C garbage collector.
Fri, 7 Jun 1996 01:54:54 +0200 (MET DST)
I've modified jql's GC, and it looks like the little it does work,
but we'd need a scheme interpreter to fully test it (any takers?)
Only the more I understand this algorithm, the less I like it.
Surely it can be useful for real-time LISP,
but it has a very high overhead on conventional hardware
because of its read barrier and low garbage detection rate,
and I can't see easy ways to add features to it
without breaking the real-time aspect,
and making all the associated overhead useless:
*particularly* error-recovery (catching memory overflow),
destructors, locality preserving, weak pointers, etc.
Also, the proposed LLL scheme doesn't need hard real-time GC.
I'd prefer something that works fast most of the time,
and runs a major GC once or twice a day,
when everyone's lunching or sleeping.
Hence, I think I'll completely redo the GC,
using a tracing method.
Note to Eric:
if you takeover the LLL and/or Migration pages, please tell us!
If not, please send me the docs you write!
Also, I'm never sure if that stuff should be in LLL or Migration!
Here is what I just added to LLL/storage.html:
Objects will be grouped by page-aligned "segments"
of similarly sized objects.
rounding the size up to keep only 2-5 significant bits,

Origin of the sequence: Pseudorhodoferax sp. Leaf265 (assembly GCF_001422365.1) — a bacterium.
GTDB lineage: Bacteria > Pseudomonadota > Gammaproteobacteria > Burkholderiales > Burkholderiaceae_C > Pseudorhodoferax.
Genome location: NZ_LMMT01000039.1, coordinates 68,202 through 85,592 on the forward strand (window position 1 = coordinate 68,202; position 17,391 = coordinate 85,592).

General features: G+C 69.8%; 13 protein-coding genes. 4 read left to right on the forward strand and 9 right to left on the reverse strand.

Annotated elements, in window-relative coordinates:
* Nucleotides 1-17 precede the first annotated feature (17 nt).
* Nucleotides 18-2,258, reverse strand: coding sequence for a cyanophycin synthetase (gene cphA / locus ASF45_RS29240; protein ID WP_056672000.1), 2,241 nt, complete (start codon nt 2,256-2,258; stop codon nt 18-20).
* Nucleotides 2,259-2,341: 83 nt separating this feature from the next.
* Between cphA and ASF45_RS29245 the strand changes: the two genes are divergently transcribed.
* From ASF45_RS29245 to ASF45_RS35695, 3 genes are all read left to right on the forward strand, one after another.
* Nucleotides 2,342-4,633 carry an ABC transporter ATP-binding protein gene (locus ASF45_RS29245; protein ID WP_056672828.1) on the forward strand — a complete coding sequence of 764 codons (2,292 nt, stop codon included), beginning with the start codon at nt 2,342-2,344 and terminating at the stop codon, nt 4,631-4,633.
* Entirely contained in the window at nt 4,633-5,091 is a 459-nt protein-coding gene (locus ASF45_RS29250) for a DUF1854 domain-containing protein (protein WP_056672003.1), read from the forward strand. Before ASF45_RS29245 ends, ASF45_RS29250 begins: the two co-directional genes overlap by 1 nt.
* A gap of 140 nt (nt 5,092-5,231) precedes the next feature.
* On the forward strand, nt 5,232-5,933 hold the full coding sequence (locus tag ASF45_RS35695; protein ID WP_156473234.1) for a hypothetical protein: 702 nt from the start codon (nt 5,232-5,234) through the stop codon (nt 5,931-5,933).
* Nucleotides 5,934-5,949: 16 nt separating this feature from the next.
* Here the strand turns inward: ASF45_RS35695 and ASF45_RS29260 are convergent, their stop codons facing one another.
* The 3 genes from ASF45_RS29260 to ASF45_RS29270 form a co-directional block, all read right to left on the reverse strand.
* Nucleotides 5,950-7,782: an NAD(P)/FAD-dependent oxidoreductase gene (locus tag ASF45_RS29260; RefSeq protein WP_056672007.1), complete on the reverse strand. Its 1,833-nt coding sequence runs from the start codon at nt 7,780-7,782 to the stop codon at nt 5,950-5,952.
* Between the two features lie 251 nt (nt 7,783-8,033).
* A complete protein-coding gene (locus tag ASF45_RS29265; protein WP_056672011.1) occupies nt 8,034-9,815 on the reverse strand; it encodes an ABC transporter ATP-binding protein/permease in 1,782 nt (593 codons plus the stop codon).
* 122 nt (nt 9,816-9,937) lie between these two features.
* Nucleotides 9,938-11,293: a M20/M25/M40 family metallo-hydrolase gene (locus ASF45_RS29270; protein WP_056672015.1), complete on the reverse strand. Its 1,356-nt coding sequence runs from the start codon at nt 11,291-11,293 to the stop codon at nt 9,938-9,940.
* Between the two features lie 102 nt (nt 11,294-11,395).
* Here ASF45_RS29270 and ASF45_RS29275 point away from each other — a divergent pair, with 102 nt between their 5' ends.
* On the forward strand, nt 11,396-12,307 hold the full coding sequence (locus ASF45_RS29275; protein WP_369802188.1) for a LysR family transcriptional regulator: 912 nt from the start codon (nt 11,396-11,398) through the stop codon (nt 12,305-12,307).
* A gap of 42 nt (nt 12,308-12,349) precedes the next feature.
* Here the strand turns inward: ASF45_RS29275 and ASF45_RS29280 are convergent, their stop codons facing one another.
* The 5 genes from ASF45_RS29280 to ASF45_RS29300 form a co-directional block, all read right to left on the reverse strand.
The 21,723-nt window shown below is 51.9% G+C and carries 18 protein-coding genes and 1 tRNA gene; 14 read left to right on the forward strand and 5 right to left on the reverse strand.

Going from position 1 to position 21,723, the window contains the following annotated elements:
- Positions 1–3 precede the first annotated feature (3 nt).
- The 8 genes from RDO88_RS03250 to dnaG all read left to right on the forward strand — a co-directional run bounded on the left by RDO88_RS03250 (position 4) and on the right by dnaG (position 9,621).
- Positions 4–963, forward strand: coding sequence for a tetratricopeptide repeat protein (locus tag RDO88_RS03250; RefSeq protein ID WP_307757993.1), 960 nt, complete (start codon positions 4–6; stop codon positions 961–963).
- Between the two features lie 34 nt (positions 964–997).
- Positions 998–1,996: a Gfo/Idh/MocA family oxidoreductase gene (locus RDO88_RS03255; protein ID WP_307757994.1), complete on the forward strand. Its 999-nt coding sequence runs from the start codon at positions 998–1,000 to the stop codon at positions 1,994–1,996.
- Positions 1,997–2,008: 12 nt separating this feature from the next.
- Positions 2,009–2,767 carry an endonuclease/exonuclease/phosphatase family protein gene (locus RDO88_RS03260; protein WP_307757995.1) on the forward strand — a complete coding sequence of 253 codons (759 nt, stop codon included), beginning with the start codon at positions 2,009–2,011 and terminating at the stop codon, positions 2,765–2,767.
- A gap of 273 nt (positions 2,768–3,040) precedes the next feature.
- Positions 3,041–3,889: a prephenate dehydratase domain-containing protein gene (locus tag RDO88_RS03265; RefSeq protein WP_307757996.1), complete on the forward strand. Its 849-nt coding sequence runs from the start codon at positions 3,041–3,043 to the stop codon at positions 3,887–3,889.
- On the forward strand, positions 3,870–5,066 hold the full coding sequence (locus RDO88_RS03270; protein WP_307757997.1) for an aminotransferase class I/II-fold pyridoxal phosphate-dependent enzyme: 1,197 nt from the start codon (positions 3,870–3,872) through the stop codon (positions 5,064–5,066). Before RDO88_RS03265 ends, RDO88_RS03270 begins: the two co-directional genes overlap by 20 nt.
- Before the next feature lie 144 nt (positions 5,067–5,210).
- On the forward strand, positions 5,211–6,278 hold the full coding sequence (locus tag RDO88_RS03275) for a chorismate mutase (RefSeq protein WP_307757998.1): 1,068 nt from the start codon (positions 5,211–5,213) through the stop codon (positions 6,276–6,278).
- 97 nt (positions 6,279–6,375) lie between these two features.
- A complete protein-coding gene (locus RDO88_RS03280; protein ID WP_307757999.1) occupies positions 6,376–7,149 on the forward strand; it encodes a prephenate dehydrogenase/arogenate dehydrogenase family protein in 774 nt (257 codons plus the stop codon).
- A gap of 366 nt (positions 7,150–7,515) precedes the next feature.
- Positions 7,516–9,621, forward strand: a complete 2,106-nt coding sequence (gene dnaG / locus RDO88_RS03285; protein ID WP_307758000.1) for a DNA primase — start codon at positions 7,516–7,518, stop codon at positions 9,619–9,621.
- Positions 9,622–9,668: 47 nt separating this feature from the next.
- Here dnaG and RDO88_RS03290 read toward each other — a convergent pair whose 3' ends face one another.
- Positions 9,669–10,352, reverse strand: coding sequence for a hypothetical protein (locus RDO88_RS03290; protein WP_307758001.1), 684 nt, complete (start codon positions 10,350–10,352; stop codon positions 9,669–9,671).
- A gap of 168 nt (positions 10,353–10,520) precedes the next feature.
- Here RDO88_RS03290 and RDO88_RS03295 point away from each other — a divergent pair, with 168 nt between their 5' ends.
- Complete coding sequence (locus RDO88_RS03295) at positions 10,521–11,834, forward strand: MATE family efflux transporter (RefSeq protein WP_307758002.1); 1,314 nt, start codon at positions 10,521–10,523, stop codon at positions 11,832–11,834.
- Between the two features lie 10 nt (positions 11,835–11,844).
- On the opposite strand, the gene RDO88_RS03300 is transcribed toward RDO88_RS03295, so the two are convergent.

as a compromise to limit the space wasted as padding
while not overmultiplying the number of groups,
which would increase both lookup time and swiss-cheese syndrom.
Orthogonally to size grouping, objects will be grouped
as being read-only or not, linear or not, containing pointers or not,
having a destructor or not.
Some of these attributes might be perobject meta information instead.
Grouping objects is believed to solve most swiss-cheese syndrom related
problems without the need to compact memory. Still, compacting can be
done during "major GCs", once a day.
Meta-data can be kept as one byte per object,
unless we choose treadmill like methods.
Meta-information might be kept offpage, apart from data,
so as not to uselessly fill cache with random data during GC,
depending on the the nature of the objects;
this is particularly effective when people allocate whole pages, btw.
It can be
A "first generation" heap will be done as a stack,
perhaps using the hbaker92CONS LazyAlloc paper ideas,
or just the standard Appel thingy.
Hence, allocation of short-lived objects will be fast,
and can be done purely on registers,
without going through all the hassle implied by above plans
that needs lots of metadata memory access.
We could require all objects to be read-only and/or linear,
but for a special reference type;
this would ease object many things
(object identity, write barrier, and many other things).
Particularly, back-pointers from non-linear objects to linear ones
can be done only through a special set of such reference objects anyway.
<LI>destructors, weak pointers, migration handlers,
are all particular cases of special semantics to execute at
special memory management events,
like reclaiming of object space, writing the checkpoint,